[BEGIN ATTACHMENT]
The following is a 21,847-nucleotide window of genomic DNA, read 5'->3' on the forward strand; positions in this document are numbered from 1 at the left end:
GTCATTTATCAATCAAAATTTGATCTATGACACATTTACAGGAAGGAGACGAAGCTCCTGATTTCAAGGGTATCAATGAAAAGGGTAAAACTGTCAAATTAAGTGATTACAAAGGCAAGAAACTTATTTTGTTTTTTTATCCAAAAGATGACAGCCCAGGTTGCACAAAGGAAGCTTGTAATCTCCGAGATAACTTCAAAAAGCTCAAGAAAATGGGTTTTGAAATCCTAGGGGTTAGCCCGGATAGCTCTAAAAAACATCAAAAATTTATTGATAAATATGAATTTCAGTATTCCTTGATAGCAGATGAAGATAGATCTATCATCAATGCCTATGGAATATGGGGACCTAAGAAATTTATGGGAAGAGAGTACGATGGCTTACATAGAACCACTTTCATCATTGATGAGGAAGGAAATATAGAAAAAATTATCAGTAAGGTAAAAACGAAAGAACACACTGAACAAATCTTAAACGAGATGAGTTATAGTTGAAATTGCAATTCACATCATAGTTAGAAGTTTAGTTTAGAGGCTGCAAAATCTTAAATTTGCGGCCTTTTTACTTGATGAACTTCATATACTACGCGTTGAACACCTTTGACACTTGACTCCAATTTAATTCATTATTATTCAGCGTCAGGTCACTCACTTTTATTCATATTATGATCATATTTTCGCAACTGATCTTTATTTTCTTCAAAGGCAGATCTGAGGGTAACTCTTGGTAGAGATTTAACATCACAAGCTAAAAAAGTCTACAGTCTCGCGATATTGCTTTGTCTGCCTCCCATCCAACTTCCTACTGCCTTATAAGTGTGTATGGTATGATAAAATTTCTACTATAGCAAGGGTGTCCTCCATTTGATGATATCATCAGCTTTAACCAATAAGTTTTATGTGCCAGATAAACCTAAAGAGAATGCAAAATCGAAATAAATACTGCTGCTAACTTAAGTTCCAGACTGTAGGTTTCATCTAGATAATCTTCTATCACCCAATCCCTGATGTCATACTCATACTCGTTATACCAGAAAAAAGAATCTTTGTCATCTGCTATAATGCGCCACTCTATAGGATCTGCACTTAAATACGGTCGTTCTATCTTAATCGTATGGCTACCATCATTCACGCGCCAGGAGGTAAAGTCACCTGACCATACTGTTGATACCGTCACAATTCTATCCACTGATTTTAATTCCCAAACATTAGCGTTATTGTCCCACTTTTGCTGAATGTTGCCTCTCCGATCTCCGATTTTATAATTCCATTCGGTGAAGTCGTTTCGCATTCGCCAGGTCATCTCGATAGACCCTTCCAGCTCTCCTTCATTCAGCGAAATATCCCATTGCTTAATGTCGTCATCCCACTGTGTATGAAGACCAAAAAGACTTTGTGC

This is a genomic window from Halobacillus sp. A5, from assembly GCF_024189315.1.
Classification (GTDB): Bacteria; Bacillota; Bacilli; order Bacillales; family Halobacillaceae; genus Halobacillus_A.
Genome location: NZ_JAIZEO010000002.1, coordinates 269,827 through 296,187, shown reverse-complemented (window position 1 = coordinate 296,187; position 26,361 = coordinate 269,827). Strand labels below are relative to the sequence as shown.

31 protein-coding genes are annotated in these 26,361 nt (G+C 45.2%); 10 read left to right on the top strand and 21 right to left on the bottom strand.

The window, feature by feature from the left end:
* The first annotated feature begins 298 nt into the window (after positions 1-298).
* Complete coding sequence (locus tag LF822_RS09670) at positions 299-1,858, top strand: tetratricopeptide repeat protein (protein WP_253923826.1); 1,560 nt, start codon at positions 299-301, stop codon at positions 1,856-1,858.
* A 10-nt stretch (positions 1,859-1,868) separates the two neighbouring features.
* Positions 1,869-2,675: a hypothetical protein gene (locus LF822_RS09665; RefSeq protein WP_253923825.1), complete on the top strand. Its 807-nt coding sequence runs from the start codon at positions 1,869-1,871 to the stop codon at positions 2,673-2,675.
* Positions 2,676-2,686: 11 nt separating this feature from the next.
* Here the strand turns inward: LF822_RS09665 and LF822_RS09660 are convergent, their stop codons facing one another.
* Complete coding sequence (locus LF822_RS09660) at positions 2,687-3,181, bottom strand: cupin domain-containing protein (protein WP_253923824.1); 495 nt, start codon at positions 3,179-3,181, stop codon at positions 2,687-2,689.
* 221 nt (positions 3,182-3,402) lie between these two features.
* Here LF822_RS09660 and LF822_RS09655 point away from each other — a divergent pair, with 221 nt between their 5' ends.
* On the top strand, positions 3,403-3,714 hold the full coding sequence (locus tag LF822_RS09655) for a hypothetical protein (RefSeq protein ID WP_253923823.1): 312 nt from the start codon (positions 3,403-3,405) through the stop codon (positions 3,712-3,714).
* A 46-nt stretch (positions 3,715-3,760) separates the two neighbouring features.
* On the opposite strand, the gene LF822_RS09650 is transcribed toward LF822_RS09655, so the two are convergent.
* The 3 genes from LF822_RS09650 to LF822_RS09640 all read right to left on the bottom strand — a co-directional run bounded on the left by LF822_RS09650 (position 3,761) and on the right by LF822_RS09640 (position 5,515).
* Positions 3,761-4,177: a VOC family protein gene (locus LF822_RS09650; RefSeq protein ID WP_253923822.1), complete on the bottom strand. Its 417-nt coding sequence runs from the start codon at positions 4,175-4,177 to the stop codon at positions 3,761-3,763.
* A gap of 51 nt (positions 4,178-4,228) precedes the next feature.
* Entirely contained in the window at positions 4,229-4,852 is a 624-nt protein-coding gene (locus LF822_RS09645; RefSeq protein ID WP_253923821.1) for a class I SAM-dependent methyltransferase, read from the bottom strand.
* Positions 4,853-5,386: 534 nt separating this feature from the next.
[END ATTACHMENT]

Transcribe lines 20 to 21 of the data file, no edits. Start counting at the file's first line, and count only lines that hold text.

* The 3 genes from LF822_RS09650 to LF822_RS09640 all read right to left on the bottom strand — a co-directional run bounded on the left by LF822_RS09650 (position 3,761) and on the right by LF822_RS09640 (position 5,515).
* Positions 3,761-4,177: a VOC family protein gene (locus LF822_RS09650; RefSeq protein ID WP_253923822.1), complete on the bottom strand. Its 417-nt coding sequence runs from the start codon at positions 4,175-4,177 to the stop codon at positions 3,761-3,763.